Tuesday, 24 November 2009


The festive season has caught me unawares this year. I am without a doubt behind the curve. My puddings and onions are steamed and pickled but otherwise the cupboards and hiding places are bare, so a couple of days ago, spurred on by the fact that there are only four weeks or something until the big day and the seven year old’s list is as long as her arm, I thought it best that I make a start, sharpen my elbows, don a pair of comfy shoes and hit the shops.
As I drove into Plymouth, the car, which is German and lives up to its Teutonic reputation of being rather bossy and pedantic – beeps at any given provocation and continues to nag the driver until whatever little issue has been resolved. It warns me via a high pitched beep whether the weather is too cold, that it needs a service, that its parking light is left on or whether the petrol is running low. Sometimes, when the engine has been low on water, a red flashing STOP NOW! has appeared on the dashboard accompanied by another high frequency beep. I know that it is only trying to be helpful but honestly when one is travelling down a motorway at 70 mph, blissfully ignorant to the fact that the car is dying of thirst until it goes into hysterical mode, believe me it takes all one’s concentration not to die of fright by the whistles, lights and bells and crash the infernal thing.
So, not long after I ventured into town the orange light indicating a critical shortage of petrol appeared. I pulled into the nearest service station and filled the car up with £25 worth of unleaded. Then I waited in a queue and when requested, put my card into the machine. I followed the instructions, entered my pin number and then waited for the machine to spring into life and spew out a receipt.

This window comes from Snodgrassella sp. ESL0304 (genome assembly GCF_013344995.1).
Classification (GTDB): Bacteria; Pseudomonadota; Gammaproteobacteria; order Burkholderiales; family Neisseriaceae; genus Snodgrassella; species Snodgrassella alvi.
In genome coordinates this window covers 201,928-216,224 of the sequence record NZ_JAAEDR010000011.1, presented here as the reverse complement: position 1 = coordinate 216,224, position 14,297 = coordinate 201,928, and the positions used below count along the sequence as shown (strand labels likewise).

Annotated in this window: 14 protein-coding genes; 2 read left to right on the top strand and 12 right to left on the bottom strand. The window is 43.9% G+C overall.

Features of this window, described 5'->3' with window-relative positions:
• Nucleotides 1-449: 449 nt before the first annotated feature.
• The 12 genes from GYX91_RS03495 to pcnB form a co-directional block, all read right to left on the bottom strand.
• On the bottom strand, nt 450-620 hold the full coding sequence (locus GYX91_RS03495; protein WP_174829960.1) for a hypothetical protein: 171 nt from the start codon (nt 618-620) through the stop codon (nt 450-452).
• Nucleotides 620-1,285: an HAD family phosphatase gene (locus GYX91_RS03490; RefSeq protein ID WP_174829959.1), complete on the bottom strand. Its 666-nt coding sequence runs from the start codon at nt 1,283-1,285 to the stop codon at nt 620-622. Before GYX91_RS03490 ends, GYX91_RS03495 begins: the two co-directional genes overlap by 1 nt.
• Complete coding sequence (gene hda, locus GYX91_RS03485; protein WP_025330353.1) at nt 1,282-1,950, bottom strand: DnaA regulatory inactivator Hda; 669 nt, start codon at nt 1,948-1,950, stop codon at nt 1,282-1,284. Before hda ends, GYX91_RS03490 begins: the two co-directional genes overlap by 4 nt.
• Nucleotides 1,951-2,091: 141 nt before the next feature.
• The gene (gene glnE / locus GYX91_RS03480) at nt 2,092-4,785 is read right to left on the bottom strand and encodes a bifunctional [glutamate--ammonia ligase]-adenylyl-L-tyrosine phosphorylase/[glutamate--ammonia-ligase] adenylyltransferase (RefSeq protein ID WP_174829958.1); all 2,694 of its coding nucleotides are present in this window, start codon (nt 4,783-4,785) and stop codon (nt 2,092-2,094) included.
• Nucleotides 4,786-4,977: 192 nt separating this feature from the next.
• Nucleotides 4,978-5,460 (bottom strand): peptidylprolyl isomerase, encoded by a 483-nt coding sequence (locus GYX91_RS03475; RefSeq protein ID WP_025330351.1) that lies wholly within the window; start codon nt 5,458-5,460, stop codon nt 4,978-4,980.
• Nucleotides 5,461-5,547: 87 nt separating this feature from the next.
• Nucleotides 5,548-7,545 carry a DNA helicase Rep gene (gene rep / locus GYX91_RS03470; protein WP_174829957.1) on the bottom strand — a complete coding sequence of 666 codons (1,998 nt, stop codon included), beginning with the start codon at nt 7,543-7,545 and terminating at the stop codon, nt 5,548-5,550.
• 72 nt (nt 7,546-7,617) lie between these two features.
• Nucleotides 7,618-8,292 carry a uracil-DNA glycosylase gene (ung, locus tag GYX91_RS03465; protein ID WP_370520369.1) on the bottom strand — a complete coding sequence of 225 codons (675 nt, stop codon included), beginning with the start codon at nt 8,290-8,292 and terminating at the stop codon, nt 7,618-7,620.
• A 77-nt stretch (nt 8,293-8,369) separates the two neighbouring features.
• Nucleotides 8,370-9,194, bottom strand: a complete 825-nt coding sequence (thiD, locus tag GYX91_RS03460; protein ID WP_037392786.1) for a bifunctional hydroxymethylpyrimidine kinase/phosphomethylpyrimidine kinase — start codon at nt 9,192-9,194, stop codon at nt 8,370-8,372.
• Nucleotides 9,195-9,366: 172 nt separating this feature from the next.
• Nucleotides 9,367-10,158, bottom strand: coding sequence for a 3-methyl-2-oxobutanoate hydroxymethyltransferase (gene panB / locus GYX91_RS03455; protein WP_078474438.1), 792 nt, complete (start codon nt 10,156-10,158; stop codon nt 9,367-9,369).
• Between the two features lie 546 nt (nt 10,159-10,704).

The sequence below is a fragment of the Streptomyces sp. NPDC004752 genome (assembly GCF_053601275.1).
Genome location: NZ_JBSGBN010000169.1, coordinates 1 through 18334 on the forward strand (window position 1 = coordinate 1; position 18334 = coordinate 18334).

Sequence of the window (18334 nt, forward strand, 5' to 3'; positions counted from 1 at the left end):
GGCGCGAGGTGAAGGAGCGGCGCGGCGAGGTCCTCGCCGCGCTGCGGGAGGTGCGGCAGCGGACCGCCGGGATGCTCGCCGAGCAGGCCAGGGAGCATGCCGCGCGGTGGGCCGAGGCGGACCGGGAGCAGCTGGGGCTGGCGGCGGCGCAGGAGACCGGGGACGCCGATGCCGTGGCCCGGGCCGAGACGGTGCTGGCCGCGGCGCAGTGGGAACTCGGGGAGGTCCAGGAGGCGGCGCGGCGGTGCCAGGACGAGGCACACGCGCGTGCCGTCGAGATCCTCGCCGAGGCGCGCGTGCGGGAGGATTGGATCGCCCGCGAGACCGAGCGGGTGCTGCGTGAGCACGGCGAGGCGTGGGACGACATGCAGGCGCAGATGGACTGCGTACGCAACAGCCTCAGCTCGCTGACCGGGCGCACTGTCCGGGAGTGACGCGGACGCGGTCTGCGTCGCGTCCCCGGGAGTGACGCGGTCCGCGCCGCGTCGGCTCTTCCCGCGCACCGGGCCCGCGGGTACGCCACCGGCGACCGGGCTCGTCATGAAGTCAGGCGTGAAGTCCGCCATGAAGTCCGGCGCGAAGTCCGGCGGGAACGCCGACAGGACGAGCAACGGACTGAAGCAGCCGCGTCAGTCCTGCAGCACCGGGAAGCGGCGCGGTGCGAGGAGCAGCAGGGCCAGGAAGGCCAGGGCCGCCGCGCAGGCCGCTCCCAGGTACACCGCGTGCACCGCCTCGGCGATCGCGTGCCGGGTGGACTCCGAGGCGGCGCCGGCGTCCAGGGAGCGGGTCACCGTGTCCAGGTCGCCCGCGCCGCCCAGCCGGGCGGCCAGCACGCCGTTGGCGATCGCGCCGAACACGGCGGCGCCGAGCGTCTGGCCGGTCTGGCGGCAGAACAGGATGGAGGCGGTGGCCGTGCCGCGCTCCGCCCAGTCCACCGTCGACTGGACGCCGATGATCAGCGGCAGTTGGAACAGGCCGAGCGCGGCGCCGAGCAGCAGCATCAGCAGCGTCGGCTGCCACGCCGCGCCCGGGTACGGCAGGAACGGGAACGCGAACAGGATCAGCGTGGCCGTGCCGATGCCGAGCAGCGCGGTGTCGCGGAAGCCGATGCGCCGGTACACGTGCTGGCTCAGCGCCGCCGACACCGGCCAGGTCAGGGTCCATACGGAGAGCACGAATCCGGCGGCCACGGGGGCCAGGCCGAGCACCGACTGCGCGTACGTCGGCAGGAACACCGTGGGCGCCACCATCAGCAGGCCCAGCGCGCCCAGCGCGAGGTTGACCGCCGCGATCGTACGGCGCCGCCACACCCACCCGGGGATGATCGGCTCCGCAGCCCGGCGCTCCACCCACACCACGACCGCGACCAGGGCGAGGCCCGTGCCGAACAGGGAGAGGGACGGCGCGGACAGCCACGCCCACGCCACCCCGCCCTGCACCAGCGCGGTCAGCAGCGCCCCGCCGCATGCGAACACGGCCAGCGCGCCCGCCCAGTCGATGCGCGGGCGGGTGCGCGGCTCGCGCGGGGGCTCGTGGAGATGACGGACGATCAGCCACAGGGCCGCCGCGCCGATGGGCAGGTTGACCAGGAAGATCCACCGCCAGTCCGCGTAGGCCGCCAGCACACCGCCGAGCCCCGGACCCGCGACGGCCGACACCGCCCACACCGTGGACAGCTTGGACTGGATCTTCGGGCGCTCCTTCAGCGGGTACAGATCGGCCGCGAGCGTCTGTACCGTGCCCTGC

Unfortunately, no receipt was forthcoming and a rather terse young man informed me, without even looking in my direction and with no intonation whatsoever that my card had,
“Been declined”. Now Hubby and I are no strangers to the somewhat hushed and apologetic tones of various shop assistants informing us that our card has been declined. In our defence though, in the past it has been at the end of the month after particularly heinous and unanticipated bills, so I was more than a little surprised to be without sufficient funds mid-month.
“Oh”, I said and fumbled in my purse for another card, which I knew had even less money in its account. Customers tutted behind me. The transaction went through and I slunk back to my car where I thought no more about it. Not until I reached Marks and Spencer.
With an armful of festive nightwear and tights for various children I queued up to pay, proffered my card only to be told, once again that it had been declined. Embarrassed I quickly handed over the other, more beleaguered one before hiding among Leisure Wear and calling Hubby.
“I can’t understand it”, I said, “I checked our account only a couple of days ago. It didn’t seem any worse than usual”.
“Leave it with me darling”, he said, rather heroically I felt, “I’ll call the bank”. Within five mintues my bank manager, who is more than accustomed to our financial habits called me on my mobile.